Last week I talked
about adding a user index on JOB.EMPL_STATUS that resulted in
an 80% reduction in run time for a query. Well, bad news on that
one—I have now dropped the new index. It did, in fact, save 80%
of the run time for that query, but only for that one day!
The person testing these queries sent me another similar one
that was now running seemingly forever. The query plan showed
that it was using the new index. I dropped the index and the
query plan showed a major reshuffling of the various access paths.
Now the SELECT was running slowly, but at least it was finishing
within a reasonable period of time. I recreated the index and
now the query ran quickly. What was going on? This situation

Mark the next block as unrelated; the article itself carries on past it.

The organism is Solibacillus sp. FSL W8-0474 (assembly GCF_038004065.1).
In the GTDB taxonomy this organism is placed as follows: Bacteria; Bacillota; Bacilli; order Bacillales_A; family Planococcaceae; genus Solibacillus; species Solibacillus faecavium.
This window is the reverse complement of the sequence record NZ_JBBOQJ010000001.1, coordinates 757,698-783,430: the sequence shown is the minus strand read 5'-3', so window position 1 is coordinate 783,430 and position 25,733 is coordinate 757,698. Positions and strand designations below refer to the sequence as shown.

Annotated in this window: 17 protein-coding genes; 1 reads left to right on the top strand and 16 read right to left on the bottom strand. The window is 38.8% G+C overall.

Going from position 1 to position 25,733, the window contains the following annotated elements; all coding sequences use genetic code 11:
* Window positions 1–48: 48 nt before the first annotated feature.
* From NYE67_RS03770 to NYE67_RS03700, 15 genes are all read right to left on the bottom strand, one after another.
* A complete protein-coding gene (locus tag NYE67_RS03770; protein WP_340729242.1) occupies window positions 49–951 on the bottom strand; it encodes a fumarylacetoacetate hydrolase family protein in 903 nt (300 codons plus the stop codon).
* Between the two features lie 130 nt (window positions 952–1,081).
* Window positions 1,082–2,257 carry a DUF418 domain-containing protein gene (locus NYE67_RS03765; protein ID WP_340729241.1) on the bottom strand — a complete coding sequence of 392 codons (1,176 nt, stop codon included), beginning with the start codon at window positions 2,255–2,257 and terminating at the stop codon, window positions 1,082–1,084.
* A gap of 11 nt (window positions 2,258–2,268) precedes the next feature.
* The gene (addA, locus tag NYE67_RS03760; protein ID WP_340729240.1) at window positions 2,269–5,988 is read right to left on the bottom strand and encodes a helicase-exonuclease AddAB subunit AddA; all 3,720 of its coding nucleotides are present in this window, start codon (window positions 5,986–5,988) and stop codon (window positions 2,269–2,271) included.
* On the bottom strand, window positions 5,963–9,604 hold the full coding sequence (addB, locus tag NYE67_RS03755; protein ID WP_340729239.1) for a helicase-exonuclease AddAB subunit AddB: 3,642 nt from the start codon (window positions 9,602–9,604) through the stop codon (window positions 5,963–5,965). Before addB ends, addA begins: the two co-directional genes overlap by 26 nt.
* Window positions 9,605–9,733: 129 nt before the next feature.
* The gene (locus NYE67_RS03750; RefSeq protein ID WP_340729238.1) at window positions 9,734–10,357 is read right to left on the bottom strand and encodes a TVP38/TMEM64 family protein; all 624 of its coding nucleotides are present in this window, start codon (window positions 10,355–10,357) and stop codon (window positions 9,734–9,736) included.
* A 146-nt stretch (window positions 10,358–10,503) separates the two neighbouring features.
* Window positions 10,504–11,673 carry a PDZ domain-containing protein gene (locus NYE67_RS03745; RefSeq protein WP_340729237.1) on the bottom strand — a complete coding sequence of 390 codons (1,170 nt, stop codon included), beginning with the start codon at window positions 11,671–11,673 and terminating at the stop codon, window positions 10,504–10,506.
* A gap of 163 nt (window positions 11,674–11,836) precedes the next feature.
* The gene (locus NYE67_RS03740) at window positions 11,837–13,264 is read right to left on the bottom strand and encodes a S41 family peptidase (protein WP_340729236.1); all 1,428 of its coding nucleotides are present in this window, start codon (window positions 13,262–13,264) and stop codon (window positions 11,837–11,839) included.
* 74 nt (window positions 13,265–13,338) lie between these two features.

should have been the same as what I started with,
but instead of taking "forever", the query was
now finishing within seconds.
Updating the statistics on JOB revealed the problem. We update
the statistics in our database every night. During this
operation, the database (Oracle, in this case) analyzes each
table and index to understand the types of data it contains.
This theoretically helps in developing the best query plan.
When I created the index, Oracle didn't look closely at the
data and just made some generic assumptions about the index. But when
the statistics were eventually updated, Oracle noticed that
this index contains very few unique values (mostly "A" and "T"),
and this changed its opinion of how the index should be used.
That, unfortunately, destroyed its usefulness as an index
for our queries. This is why this particular index was a good idea—for one day!